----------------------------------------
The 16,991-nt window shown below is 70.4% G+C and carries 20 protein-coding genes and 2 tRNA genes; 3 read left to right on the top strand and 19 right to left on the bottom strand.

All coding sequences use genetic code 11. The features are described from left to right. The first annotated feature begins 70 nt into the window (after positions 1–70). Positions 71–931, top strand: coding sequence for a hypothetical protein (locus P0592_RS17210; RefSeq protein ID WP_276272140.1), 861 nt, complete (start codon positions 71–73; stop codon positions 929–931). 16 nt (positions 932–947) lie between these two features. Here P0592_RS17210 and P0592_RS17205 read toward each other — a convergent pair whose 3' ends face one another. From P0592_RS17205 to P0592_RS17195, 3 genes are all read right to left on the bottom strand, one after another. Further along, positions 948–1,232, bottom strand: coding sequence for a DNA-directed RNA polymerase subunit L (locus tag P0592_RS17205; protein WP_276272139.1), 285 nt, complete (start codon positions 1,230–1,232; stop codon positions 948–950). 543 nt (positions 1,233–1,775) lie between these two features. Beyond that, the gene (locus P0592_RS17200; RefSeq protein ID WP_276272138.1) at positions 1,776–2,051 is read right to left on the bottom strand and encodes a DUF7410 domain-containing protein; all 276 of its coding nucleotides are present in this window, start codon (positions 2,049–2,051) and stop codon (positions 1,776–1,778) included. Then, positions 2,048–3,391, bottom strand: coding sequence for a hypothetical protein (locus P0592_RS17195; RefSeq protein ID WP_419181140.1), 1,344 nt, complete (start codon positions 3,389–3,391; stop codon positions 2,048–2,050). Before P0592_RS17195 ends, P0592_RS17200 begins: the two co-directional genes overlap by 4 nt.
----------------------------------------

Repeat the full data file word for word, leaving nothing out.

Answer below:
The 16,991-nt window shown below is 70.4% G+C and carries 20 protein-coding genes and 2 tRNA genes; 3 read left to right on the top strand and 19 right to left on the bottom strand.

All coding sequences use genetic code 11. The features are described from left to right. The first annotated feature begins 70 nt into the window (after positions 1–70). Positions 71–931, top strand: coding sequence for a hypothetical protein (locus P0592_RS17210; RefSeq protein ID WP_276272140.1), 861 nt, complete (start codon positions 71–73; stop codon positions 929–931). 16 nt (positions 932–947) lie between these two features. Here P0592_RS17210 and P0592_RS17205 read toward each other — a convergent pair whose 3' ends face one another. From P0592_RS17205 to P0592_RS17195, 3 genes are all read right to left on the bottom strand, one after another. Further along, positions 948–1,232, bottom strand: coding sequence for a DNA-directed RNA polymerase subunit L (locus tag P0592_RS17205; protein WP_276272139.1), 285 nt, complete (start codon positions 1,230–1,232; stop codon positions 948–950). 543 nt (positions 1,233–1,775) lie between these two features. Beyond that, the gene (locus P0592_RS17200; RefSeq protein ID WP_276272138.1) at positions 1,776–2,051 is read right to left on the bottom strand and encodes a DUF7410 domain-containing protein; all 276 of its coding nucleotides are present in this window, start codon (positions 2,049–2,051) and stop codon (positions 1,776–1,778) included. Then, positions 2,048–3,391, bottom strand: coding sequence for a hypothetical protein (locus P0592_RS17195; RefSeq protein ID WP_419181140.1), 1,344 nt, complete (start codon positions 3,389–3,391; stop codon positions 2,048–2,050). Before P0592_RS17195 ends, P0592_RS17200 begins: the two co-directional genes overlap by 4 nt.